Because many birds do not eat seeds, suet or sugar water, there is another way to draw them in from the natural cover for close-up viewing. Water, in various forms, will attract the insect- and worm-eating birds that would not otherwise be drawn in. The simplest and least expensive way to provide water for birds is in a ceramic or metal birdbath mounted on a pedestal. As long as the water is clean, and changed frequently, birds will respond. A better solution may be to set up a birdbath with moving water that is pumped from one level to another. The sound and motion of water is a great attractant for birds and will draw them in from some distance to drink and bathe.
The presence of water, the third essential to bird life in a backyard habit, will attract birds that would not otherwise be seen. In spring and summer, when the neotropical species are in the North, birds such as flycatchers, wrens, robins, vireos, thrushes and even owls will readily come to water, but not to feeders.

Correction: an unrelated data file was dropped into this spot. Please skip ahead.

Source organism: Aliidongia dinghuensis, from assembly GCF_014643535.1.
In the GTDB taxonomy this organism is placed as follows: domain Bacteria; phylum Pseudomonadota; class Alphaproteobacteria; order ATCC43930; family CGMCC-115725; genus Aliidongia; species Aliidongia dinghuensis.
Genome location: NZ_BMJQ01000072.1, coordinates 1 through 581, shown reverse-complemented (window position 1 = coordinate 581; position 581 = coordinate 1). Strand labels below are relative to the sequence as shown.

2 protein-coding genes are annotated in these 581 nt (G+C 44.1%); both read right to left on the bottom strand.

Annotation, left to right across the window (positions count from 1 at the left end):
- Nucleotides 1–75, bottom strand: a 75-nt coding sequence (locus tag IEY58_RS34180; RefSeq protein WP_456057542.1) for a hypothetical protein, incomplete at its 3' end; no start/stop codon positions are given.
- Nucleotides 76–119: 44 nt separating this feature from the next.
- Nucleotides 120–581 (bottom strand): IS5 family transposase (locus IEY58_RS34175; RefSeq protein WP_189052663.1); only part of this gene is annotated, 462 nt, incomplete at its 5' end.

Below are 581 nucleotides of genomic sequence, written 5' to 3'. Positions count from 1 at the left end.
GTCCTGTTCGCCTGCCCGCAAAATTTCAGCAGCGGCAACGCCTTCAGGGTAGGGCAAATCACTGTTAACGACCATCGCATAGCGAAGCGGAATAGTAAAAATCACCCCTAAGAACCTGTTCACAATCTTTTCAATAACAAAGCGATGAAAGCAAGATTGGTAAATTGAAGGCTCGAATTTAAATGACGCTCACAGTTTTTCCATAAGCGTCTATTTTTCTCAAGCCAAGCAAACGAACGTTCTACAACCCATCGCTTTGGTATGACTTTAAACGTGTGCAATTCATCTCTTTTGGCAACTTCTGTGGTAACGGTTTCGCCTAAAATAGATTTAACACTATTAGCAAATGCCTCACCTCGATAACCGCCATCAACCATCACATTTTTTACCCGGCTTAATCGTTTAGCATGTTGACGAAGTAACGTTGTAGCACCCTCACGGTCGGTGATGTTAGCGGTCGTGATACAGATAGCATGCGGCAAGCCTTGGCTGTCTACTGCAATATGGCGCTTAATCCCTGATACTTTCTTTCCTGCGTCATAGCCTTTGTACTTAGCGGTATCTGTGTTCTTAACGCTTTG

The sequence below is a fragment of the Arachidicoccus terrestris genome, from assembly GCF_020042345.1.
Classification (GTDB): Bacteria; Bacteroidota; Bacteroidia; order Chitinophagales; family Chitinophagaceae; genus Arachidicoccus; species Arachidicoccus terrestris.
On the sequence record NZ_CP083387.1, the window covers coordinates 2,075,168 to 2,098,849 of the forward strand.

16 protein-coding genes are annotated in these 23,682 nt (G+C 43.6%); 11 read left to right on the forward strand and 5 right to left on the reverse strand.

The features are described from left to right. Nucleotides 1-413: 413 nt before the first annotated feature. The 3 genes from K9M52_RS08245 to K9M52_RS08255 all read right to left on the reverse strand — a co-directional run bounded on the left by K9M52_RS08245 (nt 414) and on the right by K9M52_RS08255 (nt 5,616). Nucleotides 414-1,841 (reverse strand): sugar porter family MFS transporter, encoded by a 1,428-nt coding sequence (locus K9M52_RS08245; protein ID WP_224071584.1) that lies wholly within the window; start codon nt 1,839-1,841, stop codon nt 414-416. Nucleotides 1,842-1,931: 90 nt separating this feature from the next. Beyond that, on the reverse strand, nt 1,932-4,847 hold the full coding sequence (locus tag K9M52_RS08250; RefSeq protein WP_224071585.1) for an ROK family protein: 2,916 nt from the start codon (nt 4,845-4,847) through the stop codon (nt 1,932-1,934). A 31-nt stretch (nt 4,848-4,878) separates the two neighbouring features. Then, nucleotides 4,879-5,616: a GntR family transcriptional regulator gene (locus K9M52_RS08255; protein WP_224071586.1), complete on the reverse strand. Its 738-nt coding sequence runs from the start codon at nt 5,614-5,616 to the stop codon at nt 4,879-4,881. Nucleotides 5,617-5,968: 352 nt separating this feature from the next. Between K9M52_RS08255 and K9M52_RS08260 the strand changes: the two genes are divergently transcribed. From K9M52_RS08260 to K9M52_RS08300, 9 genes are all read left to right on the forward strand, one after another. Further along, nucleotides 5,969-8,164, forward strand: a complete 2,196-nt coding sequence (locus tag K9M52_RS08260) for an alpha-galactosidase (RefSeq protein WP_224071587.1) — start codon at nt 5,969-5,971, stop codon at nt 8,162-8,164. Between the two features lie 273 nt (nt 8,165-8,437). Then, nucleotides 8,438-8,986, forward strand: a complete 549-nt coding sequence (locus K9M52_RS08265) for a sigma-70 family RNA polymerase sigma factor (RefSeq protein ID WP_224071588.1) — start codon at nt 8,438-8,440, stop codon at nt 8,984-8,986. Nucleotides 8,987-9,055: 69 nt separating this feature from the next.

The ideal water area for birds is a recirculating, multi-tiered pool in which an electric pump moves the water to the uppermost level, which allows it to flow back to the lowest level, and then back again to the top. As long as there are many shallow areas, no more than a couple of inches deep, the birds will use all the levels of water as it flows from one to another. There have been times when as many as 13 American robins or 10 cedar waxwings have used such a bird bath at one time.
Water is not only essential to the survival of birds, but its presence in a backyard habitat will guarantee the attractions of a whole different spectrum of bird species.